Due to the extra time spent in the air, transatlantic flights will burn an extra $22 million worth of fuel annually, and will emit an extra 70 million kg of CO2 – equivalent to the annual emissions of 7,100 British homes. And this might only be the tip of the iceberg.
Since the jet stream encircles the globe in both the northern and southern hemispheres, Williams expects the same effect on cross-country flights from Los Angeles to New York, for example, or Sydney to Sao Paulo.
In some of Williams’ previous work, he calculated that air turbulence will also increase because of the faster winds, making for a bumpier ride for passengers. The faster winds will keep airlines busy in an attempt to save fuel.
“Airlines employ mathematicians every day to calculate the fastest route,” Williams said. “They take in the wind speed from satellite observations and weather forecasts, plug it into an algorithm and out pops the fastest route. What I have done is using same routing algorithms, but generating the winds in a climate model.”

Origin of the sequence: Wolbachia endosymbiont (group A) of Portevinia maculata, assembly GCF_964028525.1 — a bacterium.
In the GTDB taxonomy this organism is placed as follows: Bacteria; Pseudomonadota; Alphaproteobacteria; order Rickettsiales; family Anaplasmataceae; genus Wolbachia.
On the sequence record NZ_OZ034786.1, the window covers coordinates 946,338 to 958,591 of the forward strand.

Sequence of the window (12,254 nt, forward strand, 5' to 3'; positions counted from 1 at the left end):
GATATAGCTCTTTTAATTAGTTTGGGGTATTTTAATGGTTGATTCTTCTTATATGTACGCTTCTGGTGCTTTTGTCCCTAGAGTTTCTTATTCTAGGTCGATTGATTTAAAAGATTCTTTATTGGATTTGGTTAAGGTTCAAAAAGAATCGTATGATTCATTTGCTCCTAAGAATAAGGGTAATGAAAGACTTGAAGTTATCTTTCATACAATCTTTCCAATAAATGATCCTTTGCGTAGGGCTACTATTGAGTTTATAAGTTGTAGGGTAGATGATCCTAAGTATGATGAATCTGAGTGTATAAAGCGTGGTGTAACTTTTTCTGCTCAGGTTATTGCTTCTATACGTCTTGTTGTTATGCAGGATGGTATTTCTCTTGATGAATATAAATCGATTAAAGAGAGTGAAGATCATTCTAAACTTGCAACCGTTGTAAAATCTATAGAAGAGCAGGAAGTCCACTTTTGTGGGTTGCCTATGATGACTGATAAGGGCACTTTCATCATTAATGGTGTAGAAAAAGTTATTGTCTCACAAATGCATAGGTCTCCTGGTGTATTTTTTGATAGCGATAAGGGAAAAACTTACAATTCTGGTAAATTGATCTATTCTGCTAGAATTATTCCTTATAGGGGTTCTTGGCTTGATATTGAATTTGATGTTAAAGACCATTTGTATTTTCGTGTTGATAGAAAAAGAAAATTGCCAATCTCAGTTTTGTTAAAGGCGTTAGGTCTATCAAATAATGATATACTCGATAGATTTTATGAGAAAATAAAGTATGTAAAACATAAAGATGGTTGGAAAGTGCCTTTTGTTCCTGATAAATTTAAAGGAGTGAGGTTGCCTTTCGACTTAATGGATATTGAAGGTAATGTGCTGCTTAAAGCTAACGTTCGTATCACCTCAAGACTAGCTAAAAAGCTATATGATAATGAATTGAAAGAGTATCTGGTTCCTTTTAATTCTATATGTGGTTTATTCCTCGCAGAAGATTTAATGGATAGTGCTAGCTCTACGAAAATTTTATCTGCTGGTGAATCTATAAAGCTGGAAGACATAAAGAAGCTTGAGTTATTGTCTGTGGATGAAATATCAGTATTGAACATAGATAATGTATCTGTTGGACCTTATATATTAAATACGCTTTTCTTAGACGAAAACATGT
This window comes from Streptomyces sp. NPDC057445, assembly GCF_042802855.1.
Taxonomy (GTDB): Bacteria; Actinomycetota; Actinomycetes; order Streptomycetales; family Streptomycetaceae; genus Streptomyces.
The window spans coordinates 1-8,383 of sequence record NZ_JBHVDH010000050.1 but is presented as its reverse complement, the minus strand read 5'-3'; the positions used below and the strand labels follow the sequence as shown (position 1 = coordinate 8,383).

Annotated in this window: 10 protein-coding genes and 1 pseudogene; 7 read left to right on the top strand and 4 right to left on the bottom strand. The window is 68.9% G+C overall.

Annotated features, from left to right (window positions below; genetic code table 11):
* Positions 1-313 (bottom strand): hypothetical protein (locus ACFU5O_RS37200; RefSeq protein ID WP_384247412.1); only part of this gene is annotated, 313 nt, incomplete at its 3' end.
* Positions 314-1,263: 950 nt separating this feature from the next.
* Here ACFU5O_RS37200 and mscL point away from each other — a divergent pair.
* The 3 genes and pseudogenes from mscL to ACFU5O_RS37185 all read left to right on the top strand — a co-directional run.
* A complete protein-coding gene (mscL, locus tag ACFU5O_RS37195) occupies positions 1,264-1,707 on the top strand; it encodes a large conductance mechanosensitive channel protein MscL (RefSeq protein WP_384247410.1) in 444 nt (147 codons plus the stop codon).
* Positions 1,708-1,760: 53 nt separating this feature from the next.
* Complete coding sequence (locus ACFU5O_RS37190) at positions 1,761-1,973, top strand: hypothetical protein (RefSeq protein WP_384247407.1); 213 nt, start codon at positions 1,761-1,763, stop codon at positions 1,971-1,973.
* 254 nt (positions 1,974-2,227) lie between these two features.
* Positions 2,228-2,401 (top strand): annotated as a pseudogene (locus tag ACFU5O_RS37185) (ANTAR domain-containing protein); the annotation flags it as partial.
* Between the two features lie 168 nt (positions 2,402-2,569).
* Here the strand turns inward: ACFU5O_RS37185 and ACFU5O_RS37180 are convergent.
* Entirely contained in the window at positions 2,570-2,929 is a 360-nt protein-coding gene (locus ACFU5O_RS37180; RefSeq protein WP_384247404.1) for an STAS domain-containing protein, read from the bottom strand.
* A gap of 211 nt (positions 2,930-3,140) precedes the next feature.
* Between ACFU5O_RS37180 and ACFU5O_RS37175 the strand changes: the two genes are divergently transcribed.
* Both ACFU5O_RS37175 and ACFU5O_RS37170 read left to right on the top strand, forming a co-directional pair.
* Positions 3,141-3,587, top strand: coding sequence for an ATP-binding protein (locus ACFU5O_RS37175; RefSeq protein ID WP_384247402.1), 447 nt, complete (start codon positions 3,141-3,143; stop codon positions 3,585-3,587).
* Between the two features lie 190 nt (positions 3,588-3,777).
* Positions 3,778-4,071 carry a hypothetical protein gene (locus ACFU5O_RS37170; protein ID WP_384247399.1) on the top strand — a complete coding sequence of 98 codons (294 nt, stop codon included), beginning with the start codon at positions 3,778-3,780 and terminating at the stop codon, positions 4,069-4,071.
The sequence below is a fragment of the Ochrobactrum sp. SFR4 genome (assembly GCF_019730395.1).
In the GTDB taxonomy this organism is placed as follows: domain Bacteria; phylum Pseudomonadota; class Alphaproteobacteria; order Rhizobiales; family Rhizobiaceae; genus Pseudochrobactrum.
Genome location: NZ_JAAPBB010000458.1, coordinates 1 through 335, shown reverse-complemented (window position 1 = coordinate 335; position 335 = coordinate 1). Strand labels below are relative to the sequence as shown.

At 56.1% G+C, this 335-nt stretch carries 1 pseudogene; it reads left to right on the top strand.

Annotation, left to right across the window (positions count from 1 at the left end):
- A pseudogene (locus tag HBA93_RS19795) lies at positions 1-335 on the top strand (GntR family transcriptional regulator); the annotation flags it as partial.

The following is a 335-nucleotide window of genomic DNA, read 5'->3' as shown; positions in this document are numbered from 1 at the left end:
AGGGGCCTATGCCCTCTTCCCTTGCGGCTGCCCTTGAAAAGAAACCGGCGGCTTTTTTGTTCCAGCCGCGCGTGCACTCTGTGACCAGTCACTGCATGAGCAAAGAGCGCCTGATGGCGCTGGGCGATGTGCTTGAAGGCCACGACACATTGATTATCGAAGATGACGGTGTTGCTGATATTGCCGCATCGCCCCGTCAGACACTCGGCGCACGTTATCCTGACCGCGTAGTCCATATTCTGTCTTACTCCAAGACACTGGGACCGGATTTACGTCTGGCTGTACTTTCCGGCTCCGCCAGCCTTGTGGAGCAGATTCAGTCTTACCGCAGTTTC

Williams says airplanes can’t just fly faster to compensate because of another effect, air friction that builds up as the plane gets closer to breaking the sound barrier.
“Airplanes fly at about 550 miles per hour, or 75 percent speed of sound (767 miles per hour),” he said. “The closer they get to 80 percent, the fuel efficiency drops off a cliff and the airline has to put an afterburner, real gas guzzlers. That’s why they don’t go any faster.”
There is one bright spot, Williams noted. North-south routes should not be affected by the jet stream winds.
Kristopher B. Karnauskas, an atmospheric scientist at the University of Colorado, Boulder, said that Williams’ calculations suggest that the carbon footprint of Trans-Atlantic flights could increase by 70 million kilograms of CO2 per year. Karnauskas found in his own research that the carbon footprint of Hawaii-west coast flights would increase by about a tenth as much, or by around 5 million kg CO2.
“I think Dr. Williams’ results are an important step forward in filling in the overall puzzle that is this intricate relationship that we humans have with the climate system,” Karnauskas said in an email to Discovery News.